A seven day pass sells for ¥28,300 (A$320), or ¥37,800 (A$425) if you want to stretch out in the first class carriages.

It's hard to justify just for Tokyo – especially as the JR Pass doesn't cover private subway systems – but if you're planning some Shinkansen side-trips the JR Pass comes out ahead.

The JR Pass is only available outside Japan, so you'll need to buy it before you travel – for details of Australian distributors, visit the JNTO Australia website.

More handy AusBT guides to prepaid transport cards

Chris Madigan

Chris Madigan (Chris Madigan)

Christopher Madigan is a high school student based in Tokyo, but with a bag always packed and ready to fly!
 

11 Comments

  • here2go

    here2go

    13 Aug, 2013 05:10 pm

    Chris

    I am off to Japan in January for a skiing holiday via Tokyo, and have been looking at both the Keisei Skyliner deal with two days free on the Metro and Yamamoto vs N'EX with Suica.

    An leaning to to Keisei deal, but will need to buy a point to point to take the metro to the monorail then out to Haneda.  Hence want to consider Suica/N'EX.  Will the Suica Card be accepted by retailers/vending machines in Niseko/CTS?

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  • Chris Madigan

    UnitedUAL

    14 Aug, 2013 01:24 am

    Considering both deals, I would suggest the Suica and N’EX deal: once you take the Nartia Express to Tokyo Station, it is only three stops on the JR Yamanote Line to Hamamatsucho, where you would then transfer to the monorail bound for Haneda Airport. Roundtrip costs to and from Haneda Airport are covered with the initial charge of the Suica. As there is no transfer to a Metro line necessary, the Metro portion of the Skyliner deal is redundant.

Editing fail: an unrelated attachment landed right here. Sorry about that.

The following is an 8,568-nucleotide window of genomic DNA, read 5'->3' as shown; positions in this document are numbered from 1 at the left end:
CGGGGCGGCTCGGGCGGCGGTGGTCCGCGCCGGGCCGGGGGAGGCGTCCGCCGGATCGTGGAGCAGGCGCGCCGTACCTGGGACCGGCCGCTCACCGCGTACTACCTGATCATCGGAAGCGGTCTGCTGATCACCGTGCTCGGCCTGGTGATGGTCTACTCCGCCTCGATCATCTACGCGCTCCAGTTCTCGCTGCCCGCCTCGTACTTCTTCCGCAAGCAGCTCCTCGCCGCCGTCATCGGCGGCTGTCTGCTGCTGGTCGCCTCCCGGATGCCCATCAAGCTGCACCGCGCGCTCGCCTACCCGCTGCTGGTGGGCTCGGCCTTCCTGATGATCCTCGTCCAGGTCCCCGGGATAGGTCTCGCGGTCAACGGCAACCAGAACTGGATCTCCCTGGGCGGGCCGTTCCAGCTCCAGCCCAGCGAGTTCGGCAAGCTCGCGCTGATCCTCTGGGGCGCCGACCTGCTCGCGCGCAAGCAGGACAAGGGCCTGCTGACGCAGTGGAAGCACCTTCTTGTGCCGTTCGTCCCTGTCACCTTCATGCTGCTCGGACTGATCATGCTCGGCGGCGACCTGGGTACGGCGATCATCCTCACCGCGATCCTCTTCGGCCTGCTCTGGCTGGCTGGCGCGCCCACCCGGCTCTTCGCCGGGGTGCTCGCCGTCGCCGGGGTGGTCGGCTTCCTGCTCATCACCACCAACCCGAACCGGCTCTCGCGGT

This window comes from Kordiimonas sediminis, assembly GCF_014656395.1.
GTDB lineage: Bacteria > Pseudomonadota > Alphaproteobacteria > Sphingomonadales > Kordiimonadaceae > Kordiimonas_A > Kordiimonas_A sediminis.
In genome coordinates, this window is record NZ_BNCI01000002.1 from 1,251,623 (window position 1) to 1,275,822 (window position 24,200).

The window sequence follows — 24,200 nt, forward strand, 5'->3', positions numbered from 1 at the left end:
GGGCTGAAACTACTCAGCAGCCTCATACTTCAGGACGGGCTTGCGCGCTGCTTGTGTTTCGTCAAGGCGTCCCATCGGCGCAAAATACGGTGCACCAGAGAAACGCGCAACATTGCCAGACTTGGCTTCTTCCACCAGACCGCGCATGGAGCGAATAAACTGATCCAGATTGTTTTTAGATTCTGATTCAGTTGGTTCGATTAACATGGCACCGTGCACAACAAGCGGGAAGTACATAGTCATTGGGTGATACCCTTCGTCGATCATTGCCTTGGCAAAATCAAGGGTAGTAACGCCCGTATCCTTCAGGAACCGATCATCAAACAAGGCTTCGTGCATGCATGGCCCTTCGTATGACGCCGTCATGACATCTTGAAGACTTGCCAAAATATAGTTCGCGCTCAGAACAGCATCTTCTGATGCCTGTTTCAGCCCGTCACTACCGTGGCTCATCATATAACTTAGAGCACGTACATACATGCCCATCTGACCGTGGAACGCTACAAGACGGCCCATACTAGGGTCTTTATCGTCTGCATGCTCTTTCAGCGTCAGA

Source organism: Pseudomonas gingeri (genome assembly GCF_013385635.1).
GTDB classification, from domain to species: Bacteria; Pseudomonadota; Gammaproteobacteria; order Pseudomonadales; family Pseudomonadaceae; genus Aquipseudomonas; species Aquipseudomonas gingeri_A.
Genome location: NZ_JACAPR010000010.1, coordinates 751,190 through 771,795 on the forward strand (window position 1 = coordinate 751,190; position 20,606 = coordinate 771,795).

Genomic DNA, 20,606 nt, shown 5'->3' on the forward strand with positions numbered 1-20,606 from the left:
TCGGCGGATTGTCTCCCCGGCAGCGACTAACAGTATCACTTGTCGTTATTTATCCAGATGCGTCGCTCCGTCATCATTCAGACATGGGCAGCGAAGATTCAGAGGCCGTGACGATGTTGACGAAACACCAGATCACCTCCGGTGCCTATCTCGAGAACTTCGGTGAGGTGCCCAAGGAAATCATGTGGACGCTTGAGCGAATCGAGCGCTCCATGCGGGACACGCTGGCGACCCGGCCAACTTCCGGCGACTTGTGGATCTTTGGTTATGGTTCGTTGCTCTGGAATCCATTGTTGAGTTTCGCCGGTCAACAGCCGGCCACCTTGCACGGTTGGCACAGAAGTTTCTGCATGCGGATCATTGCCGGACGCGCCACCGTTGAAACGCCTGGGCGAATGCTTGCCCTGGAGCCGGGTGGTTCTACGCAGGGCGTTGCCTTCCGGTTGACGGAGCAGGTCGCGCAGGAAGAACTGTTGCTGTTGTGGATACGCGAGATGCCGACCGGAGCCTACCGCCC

However, the best way to get from Narita Airport to Haneda is to take the Airport Limousine Bus. A single-trip fare is ¥3,000, and you bypass tedious transfers. You can purchase tickets at Airport Limousine counters near exits at the arrival halls of both airports.

    As for Suica use, the smartcard is accepted at numerous vendors at CTS and can also be used on train lines operated by JR in Hokkaido. I am afraid I do not know whether or not Suica is accepted in Niseko, but my best bet would be that it is not.

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  • Sam Moss

    sam122

    13 Aug, 2013 07:53 pm

    Great article! I travelled to Japan last year and luckilly had people with me who knew about these cards, so it was very easy to get around Tokyo. Japanese people are very friendly, so asking for help was also not a problem! 

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  • Al Glidden

    AlG

    15 Aug, 2013 11:06 am

    Great tips, I love these kinds of articles! Chris you're right that just for trains around Tokyo the JR Pass is best as long as you stick to JR lines, the Yamanote Loop is brilliant. But next time I go to Tokyo I think I'll grab a Suica card anyway, a lot more useful.

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  • Himeno

    Himeno

    23 Aug, 2013 12:00 pm

    I've been using Suica for years.

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  • Robin Ryan

    RobJ

    23 Aug, 2013 12:08 pm

    Thanks for this - I'm making my first trip tp Tokyo next month and it's just what I needed to know.

    One more smart card to add to my substantial collection. Makes you wonder why Australian cities (egMelbourne) make such heavy weather of such systems. Noumea, not exactly a mega-city, has had the system for at least 15 years.

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  • Himeno

    Himeno

    6 Sep, 2013 04:15 pm

    Well, Canberra got the "MyWay" system in place very quietly. There was a small notice about 1.5 years out saying “we’re bring in a new ticket system”, then nothing until “we are about to test the new system”.